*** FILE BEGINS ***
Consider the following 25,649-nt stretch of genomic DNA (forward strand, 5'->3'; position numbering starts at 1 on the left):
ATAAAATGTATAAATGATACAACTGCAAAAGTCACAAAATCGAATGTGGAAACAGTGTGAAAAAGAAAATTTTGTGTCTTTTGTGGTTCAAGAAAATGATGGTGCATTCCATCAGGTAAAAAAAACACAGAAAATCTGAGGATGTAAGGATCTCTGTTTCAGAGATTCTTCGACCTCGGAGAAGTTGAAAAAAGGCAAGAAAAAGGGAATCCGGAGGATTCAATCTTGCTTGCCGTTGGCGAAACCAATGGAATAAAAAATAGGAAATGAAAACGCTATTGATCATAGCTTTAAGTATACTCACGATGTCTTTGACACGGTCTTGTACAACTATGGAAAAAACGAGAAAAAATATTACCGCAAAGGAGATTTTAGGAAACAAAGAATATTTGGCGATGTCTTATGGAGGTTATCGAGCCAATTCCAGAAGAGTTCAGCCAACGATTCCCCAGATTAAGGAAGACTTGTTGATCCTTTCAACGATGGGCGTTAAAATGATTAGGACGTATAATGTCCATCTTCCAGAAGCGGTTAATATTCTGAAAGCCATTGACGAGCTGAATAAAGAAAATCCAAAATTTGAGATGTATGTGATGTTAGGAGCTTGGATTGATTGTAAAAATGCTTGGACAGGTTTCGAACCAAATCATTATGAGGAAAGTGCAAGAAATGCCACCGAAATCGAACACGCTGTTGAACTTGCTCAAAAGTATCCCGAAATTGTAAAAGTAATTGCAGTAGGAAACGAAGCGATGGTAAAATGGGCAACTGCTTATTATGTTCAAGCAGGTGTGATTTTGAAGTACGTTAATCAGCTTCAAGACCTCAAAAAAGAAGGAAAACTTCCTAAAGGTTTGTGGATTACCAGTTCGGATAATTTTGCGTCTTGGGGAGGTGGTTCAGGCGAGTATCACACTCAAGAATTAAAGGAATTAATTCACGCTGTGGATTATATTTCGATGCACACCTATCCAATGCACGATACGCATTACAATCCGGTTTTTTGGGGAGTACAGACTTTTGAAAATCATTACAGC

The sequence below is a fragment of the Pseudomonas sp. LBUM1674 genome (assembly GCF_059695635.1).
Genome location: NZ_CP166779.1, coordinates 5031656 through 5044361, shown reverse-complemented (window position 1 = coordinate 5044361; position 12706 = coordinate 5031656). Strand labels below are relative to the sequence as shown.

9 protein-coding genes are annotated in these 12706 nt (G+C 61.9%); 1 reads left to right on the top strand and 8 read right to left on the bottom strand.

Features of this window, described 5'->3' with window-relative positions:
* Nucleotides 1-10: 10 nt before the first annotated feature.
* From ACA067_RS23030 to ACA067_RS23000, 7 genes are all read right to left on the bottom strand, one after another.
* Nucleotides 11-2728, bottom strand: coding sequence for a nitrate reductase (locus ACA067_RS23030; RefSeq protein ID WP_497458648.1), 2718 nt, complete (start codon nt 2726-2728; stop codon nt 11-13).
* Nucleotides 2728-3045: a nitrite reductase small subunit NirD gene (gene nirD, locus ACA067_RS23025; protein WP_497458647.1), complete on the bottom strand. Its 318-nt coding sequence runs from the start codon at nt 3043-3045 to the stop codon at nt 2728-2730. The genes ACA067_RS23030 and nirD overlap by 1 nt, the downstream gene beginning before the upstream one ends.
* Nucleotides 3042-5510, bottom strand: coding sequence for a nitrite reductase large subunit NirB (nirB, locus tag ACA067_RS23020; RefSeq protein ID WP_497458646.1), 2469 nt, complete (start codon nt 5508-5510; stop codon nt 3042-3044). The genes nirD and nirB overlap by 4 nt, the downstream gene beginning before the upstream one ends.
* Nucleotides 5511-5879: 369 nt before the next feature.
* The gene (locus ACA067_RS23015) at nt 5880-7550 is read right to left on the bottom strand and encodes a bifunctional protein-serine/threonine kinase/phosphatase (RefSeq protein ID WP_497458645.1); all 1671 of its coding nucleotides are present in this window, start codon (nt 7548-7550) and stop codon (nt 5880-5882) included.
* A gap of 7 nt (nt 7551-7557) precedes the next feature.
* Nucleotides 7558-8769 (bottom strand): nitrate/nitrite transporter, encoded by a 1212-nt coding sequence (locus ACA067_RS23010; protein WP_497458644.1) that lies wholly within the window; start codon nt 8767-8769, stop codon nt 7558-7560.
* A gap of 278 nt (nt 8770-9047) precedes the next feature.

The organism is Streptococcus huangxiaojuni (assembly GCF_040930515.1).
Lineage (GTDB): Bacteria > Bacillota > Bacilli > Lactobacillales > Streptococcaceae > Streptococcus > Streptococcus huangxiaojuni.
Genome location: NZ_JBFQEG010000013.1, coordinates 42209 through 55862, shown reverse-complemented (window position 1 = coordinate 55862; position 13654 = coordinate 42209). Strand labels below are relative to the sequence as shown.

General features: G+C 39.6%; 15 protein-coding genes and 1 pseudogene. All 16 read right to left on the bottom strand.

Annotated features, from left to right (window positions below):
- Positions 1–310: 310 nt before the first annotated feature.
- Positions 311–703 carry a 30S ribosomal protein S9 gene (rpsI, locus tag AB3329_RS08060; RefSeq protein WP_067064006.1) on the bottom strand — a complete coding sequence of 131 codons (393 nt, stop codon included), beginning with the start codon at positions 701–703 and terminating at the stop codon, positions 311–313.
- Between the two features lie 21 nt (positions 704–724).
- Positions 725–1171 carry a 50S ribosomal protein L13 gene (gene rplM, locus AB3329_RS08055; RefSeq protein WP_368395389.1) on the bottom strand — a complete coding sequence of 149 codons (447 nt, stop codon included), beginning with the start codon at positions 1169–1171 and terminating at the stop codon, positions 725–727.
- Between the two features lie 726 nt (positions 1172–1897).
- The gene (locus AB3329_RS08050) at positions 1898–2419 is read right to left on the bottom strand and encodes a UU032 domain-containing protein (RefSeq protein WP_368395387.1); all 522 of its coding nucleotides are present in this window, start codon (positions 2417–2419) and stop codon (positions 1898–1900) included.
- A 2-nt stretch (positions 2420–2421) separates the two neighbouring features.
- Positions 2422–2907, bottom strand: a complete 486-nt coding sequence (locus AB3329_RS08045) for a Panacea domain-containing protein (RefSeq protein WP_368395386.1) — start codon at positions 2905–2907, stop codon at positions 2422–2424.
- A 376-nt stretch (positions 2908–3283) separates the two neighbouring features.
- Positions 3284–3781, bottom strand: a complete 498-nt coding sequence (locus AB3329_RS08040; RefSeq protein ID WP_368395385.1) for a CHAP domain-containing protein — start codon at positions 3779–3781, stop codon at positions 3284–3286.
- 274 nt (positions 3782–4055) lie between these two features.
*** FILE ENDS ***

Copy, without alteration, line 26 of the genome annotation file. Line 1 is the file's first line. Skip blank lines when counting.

- Between the two features lie 726 nt (positions 1172–1897).